Flowers are very interesting creatures, and they have a wide variety of amazing colors, shapes, and patterns, when watching them you’ll feel relaxed and happy. Giving them to the person you love is the best way to express your feeling. For the above reasons, I think flower photography is probably the most explored area of photography. It is much evident from the numerous photos of flowers posted on social media and photo sharing sites every day. However, not all flower photographs are created equal. In this article, I’ll try to provide you with the general rules, guidelines, tips, and tricks to help you take the best images possible.
Use macro lens, at its sweet spot
There aren’t any special requirements for shooting nice flower photos. A decent DSLR camera and a macro lens and perhaps a tripod are all you need. Using a macro lens enables you to focus up close so you can really fill the frame with your subject.
The official definition of a macro lens is that it should be able to reproduce a life-sized image of an object on the image sensor. True macro lenses offer a magnification factor of 1.0x or 1:1 at its closest focus setting. For more detailed information about macro lenses, you can check my post >>The Macro Lenses Explained – Samples & Recommendations<<
How to find the mid-range sweet spot of your lens (to get the sharpest photo).
I’ll use an entry level standard zoom lens as an example: EF-S 18-55mm f/3.5-5.6 IS II.
The meaning of the number written on this lens is that if you zoom out the lens all the way out, its widest aperture is f/3.5. When you zoom in the lens all the way in, its widest aperture is f/5.6. Then how to finding that mid-range sweet spot, the answer is by counting up two full f-stops from the widest aperture. In this example, the widest aperture is f/3.5. Two full stops from there would bring me to a sweet spot of around f/7, so anything from f/7 to say f/10 will capture a sharp image. You can use this chart to count your f-stops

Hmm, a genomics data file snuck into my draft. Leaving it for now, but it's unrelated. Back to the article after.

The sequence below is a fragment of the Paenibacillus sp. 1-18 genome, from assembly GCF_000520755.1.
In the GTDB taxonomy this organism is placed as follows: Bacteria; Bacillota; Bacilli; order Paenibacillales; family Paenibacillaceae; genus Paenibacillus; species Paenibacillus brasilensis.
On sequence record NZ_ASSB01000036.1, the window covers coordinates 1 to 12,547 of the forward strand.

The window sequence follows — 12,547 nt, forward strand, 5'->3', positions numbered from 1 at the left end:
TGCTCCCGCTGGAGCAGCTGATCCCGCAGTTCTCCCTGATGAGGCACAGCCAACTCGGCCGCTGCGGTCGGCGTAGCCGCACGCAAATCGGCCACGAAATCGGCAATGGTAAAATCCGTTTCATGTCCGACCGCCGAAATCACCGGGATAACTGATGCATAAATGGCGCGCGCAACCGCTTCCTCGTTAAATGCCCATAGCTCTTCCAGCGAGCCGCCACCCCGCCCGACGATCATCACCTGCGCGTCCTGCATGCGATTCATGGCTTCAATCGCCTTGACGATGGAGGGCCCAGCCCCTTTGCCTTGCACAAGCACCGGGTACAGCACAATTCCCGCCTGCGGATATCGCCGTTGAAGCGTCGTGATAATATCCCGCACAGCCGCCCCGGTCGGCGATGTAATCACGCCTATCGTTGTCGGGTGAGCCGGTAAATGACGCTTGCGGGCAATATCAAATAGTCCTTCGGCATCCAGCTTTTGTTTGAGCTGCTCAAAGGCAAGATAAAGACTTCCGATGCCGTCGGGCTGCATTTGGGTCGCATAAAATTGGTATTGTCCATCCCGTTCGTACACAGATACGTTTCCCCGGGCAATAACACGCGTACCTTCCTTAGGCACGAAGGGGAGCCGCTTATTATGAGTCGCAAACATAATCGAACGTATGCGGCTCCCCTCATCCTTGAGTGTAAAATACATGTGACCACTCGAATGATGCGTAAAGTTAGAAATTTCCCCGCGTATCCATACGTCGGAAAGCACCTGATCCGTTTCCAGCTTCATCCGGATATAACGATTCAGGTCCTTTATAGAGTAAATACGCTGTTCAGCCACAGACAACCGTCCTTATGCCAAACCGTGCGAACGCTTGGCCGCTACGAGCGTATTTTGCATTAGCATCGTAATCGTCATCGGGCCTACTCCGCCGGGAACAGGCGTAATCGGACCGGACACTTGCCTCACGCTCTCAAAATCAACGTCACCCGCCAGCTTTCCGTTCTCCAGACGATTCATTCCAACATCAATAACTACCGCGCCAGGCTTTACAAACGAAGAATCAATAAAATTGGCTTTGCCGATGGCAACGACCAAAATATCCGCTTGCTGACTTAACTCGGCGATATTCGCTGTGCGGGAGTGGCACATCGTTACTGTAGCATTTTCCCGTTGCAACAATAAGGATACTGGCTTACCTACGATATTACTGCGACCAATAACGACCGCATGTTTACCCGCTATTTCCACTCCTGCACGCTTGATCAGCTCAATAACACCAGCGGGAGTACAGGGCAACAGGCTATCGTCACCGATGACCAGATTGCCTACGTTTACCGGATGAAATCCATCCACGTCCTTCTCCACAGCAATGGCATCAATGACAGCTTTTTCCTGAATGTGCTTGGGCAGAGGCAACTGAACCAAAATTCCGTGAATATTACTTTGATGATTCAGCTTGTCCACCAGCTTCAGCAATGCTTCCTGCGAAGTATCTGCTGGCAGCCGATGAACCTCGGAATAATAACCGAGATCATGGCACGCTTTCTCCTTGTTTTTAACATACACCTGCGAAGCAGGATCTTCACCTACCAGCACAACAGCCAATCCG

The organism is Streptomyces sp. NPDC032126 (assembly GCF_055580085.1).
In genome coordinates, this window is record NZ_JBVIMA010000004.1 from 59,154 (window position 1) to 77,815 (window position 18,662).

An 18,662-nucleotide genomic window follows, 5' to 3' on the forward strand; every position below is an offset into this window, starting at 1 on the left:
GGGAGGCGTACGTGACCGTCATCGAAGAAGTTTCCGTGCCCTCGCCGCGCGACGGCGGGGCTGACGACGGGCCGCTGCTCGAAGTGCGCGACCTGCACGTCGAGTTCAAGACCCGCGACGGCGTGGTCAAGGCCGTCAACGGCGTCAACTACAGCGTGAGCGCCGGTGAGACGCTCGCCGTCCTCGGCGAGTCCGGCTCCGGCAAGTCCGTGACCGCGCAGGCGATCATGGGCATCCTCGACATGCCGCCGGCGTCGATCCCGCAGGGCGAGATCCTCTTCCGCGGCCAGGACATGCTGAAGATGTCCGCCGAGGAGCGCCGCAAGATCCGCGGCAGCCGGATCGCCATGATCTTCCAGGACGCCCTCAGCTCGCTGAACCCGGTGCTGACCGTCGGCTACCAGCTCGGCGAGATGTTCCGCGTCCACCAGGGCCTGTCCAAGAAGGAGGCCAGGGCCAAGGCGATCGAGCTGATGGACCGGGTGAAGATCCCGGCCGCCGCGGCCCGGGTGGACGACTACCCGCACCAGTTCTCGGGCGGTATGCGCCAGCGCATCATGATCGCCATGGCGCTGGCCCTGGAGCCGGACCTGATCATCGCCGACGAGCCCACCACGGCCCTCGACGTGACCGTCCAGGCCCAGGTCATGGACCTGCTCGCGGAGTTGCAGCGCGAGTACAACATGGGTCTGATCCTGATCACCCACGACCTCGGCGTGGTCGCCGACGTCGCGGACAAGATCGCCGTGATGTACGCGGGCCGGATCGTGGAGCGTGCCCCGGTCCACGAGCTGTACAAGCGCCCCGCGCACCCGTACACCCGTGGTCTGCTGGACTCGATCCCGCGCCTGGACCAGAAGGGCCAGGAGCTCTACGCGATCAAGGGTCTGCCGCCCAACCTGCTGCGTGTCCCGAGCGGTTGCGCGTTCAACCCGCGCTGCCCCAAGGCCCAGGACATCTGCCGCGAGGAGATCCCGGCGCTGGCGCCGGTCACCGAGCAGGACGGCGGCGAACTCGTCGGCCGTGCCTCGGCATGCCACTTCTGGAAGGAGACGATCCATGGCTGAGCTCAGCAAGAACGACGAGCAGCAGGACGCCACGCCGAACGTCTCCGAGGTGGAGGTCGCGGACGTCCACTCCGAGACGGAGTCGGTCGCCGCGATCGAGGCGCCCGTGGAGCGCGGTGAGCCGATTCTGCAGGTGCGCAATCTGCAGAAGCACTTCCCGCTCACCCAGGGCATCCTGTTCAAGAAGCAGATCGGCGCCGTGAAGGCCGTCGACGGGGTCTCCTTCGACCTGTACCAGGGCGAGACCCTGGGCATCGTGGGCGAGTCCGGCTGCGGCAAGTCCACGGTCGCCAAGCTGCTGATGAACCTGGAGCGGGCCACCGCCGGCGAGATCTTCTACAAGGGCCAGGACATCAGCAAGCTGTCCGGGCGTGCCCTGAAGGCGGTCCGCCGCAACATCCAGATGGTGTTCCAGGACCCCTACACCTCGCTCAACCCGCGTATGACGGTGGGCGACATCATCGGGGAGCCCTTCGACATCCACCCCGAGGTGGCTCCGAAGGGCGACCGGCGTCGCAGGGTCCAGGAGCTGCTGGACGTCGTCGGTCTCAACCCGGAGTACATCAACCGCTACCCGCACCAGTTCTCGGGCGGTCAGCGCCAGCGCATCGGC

When you use smaller apertures (larger f-numbers) to achieve a greater depth of field, at some point the aperture size will cause some softening due to the effects of diffraction. So it is also a good idea to use apertures at least two f/stops below the smallest opening. So if your minimum aperture is f/22, then you should use f/11 or larger. Always remember that setting up your aperture is essential in flower photography. Always check the aperture you’re using and use the option to preview the depth of field if your camera has it.
Great care has to be taken when focusing macro lenses as the depth of field is very limited when you’re so close to your subject.
You may check my post to know more about how to control your depth of field of your photos.
Consider also a telephoto lens
You can isolate a particular flower from its surroundings by using a telephoto lens. A long lens, when used with the camera set to a wide aperture, can really throw the foreground and background out of focus and became bluer, so the viewer’s attention is drawn only to the flower. This is a great technique if you want to produce impressive photographs of individual plants. You can check some interesting Canon Telephoto lenses <<here >>
If you want to try close-up photography without using an expensive macro lens, then extension tubes are a good alternative. A tube or combination of tubes is fitted between the camera body and the lens. Moving the lens away from the sensor reduces the minimum focusing distance to allow close-up photography. An extension tube is a hollow, light-tight tube that fits between your lens and your camera mount. It moves your lens further from the camera, and the front element closer to the subject. The closer you can focus the more magnification you get. One of my recommended types is “Kenko DG Auto Extension Tube Set for the Canon EOS AF Mount.[popup_anything id=”9316″]“
There is an interesting technique that is used in macro photography, which is called the reverse lens technique. Recently, I wrote a post on this subject: An overview of the reversed lens technique for macro photography. I recommend that you check it.
General camera setting
- Use Live View to focus. When shooting close-ups with a macro lens, even at narrow apertures, you need to set your focus point accurately, because your depth of field is so limited that any small shift will result in blurred shots. You can use Live View to manually set your focus point.
- Set your digital camera to the lowest ISO setting available, usually ISO 100 or 200.